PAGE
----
Project Leader: Dr.
Paul Banko, USGS Wildlife Biologist
- Kevin Brinck, Research Project Statistician
- Dr. Chris Farmer, Palila Research Project Manager
- Kalei Rapozo, Vegetation Survey Assistant
The palila (Loxioides bailleui) is an endangered Hawaiian honeycreeper that has had the longest history of monitoring of any of Hawaii 's forest birds. Annual population estimates have fluctuated greatly with a mean population of 3,390 +/- 333 birds and a range of ~1,800-5,600 birds from 1980-1995. The palila is restricted to the west slope of Mauna Kea , occupying ~5% of its historical range. Palila depend on mamane (Sophora chrysophylla) forest for the majority of their dietary intake as well as for nesting sites and shelter. The quantity and quality of this dry subalpine mamane woodland has declined over many decades due to grazing pressure of introduced herbivores but is beginning to recover in many areas where ungulate numbers have been reduced. However, despite improving habitat conditions, the palila has not increased in numbers.
Mitigating the effects of realigning Saddle Road through a portion of the federally designated critical habitat for the Palila, requires research and management to protect, enhance, and reestablish Palila populations and to protect and restore habitat and food resources required by Palila. Undertaking these objectives requires detailed knowledge of Palila ecology and the subalpine dry forest habitat it occupies on Mauna Kea, Hawaii. These objectives also demand innovation, flexibility, and cooperation among mitigation partners, especially given the history of extinctions and the magnitude of other conservation problems in Hawaii. Starting in 1987, USGS-PIERC biologists have studied Palila biology and ecology, habitat and dietary preferences, and threats to their continued existence. Results from this research will be essential to guide restoration efforts.
Project Leader: Linda
W. Pratt, USGS Botanist
Hawaii Volcanoes National Park (HAVO) supports approximately 1,000 vascular plant species, and rare plant species comprise about 10% of the recorded flora. Among the nearly 400 native plant species known from the Park are 22 listed endangered and threatened plants, 5 candidates for endangered status, and 22 species of concern. An additional 40 species are rare or depleted within the Park. The habitat in which these rare and endangered plants occur ranges from disturbed coastal lowlands to nearly intact rain forests and subalpine ecosystems; a few species are restricted to small kipuka or unusual habitats in geothermal areas. Thirty years ago, the Park Service embarked on a program to eradicate feral goats from the Park, and feral pigs have been the recent focus of fencing and animal control efforts. Approximately 30% of the Park’s rain forest is now protected from feral pigs. For the last two decades Park Resource Managers have focused their attention on approximately 20 Special Ecological Areas (SEAs), which are considered to be the most intact and representative natural communities in the Park. These areas are typically fenced or within larger fenced units, and they are the focus of current feral animal and invasive alien plant control efforts. The distribution and abundance of rare plant species has been documented in several SEAs.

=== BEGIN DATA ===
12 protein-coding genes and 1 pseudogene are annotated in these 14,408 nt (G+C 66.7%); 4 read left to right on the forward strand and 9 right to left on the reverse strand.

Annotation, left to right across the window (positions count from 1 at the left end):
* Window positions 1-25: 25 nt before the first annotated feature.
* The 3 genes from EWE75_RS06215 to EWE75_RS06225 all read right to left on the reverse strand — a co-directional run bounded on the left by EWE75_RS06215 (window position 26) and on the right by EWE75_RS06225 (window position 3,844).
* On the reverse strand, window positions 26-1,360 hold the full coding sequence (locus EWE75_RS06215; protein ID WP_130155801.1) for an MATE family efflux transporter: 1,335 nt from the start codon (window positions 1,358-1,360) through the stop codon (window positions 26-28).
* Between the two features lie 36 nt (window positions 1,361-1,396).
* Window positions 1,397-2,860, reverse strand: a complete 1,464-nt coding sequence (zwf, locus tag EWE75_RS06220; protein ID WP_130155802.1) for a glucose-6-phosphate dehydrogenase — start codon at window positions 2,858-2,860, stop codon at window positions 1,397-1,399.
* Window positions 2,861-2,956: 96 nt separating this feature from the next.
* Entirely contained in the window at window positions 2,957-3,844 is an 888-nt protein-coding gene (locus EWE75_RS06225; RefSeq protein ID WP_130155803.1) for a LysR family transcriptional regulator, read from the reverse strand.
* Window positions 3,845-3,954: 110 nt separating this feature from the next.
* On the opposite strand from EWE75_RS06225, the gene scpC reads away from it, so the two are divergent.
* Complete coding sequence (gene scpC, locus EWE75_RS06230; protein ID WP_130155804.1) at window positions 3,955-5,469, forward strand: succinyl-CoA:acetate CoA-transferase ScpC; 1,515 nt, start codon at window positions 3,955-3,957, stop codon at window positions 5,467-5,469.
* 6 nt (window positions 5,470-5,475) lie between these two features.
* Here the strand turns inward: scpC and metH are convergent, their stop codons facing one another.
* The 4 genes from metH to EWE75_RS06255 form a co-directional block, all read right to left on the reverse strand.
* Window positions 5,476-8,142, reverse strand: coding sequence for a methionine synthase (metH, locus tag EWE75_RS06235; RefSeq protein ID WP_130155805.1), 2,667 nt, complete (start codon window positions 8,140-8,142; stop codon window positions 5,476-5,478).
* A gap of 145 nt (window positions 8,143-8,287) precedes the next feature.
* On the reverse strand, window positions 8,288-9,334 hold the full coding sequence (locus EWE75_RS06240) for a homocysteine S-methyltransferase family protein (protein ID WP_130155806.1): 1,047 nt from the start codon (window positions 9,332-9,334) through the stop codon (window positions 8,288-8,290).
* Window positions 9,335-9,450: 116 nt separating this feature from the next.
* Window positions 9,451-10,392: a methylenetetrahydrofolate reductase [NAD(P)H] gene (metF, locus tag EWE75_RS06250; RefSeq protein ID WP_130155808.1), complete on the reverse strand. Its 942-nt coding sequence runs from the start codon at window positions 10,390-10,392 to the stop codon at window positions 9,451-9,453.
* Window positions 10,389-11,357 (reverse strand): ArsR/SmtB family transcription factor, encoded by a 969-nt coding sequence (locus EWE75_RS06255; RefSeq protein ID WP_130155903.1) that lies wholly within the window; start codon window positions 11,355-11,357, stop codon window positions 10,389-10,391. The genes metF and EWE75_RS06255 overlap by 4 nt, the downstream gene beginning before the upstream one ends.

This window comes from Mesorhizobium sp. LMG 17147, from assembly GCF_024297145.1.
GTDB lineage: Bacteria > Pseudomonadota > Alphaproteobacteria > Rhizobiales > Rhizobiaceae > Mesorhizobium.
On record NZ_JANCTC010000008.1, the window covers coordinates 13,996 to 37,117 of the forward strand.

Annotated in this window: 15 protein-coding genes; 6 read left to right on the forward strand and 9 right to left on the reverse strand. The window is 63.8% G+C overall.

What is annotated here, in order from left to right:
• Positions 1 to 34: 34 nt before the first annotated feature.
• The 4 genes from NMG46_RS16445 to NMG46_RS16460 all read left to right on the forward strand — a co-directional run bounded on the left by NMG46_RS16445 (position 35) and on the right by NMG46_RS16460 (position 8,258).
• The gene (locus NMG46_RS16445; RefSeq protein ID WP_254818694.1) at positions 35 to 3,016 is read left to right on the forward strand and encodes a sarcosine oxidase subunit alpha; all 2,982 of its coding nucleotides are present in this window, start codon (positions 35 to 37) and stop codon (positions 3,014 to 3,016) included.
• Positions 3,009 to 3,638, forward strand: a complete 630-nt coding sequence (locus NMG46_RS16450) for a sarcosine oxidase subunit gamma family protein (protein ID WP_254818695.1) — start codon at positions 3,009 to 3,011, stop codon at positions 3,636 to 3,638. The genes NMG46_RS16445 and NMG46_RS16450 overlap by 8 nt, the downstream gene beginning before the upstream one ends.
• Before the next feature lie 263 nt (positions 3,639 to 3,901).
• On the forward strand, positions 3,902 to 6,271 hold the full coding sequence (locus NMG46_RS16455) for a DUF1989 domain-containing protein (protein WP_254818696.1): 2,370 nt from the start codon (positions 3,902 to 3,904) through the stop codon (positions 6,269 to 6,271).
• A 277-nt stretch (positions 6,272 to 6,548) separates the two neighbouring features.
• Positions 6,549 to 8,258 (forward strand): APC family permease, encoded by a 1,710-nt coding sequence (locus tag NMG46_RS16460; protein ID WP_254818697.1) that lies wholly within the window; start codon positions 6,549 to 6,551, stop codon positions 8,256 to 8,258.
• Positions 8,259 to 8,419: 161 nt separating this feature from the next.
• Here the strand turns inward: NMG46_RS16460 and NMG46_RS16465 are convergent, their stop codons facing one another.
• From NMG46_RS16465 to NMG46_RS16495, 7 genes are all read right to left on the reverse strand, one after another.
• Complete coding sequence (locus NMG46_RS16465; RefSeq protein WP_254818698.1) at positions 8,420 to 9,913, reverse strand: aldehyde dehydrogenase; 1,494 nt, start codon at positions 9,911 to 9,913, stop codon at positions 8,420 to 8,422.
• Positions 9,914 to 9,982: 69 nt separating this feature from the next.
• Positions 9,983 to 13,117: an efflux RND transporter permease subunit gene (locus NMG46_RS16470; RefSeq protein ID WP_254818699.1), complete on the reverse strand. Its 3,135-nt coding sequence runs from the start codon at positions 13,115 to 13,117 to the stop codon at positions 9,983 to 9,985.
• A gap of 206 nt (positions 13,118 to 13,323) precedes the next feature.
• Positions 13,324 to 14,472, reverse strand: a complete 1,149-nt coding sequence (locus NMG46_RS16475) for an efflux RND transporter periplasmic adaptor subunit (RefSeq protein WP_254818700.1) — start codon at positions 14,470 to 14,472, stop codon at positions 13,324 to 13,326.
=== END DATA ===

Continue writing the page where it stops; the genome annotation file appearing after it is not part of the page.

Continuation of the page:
Despite decades of protection from feral animals and reduction of invasive alien plants, many rare plant populations have not increased or stabilized within the Park. By contrast, most common native plants of the SEAs have responded positively to management, and the habitats of many rare plants have seemingly recovered from feral animal damage. Factors other than feral ungulates and alien plants are limiting the recovery of most endangered plant species of HAVO. Possible limiting factors of these rare plant species include: loss of pollinators, flower and seed predation, loss of seed dispersers, seedling predation by alien rats and invertebrates, and lack of seedling establishment due to competition with alien grasses.
Park managers have begun re-introducing or augmenting rare plant populations in selected Special Ecological Areas. If these restored populations are to be self-sustaining, factors responsible for their original decline must be understood to allow development of adequate management strategies. Without such research, the Park’s management efforts may be less successful or efficient and some rare plant species will likely be lost from HAVO. Determination of the causes of reproductive failure of both extant and restored rare species will allow managers to stabilize remaining rare plant populations and prevent further losses.
The Hawaiian Vegetation Mapping Project was developed to produce detailed maps depicting the distribution of native and alien plant communities for various study areas throughout the Hawaiian Island chain. These vegetation maps will serve as the basis for sampling, analyzing, and interpreting other ecological data collected in four different study areas on the islands of Hawaii, Molokai, and Kauai. In the Hawaii sites the maps will be used as a foundation for a study of the distribution, abundance, and dynamics of rare plant and bird populations within the context of managing the native ecosystems where these species are found. On Molokai and Kauai the maps will support studies of watershed function and dynamics, as well as help document changes in plant community composition and structure relative to removal of feral ungulates. The work will involve using aerial photo interpretation and/or digital image analysis to produce vegetation maps and interpret characteristics of the vegetation depicted on the images. The image interpretation work will be supported by sampling the vegetation in ground-based study plots, and by additional aerial reconnaissance.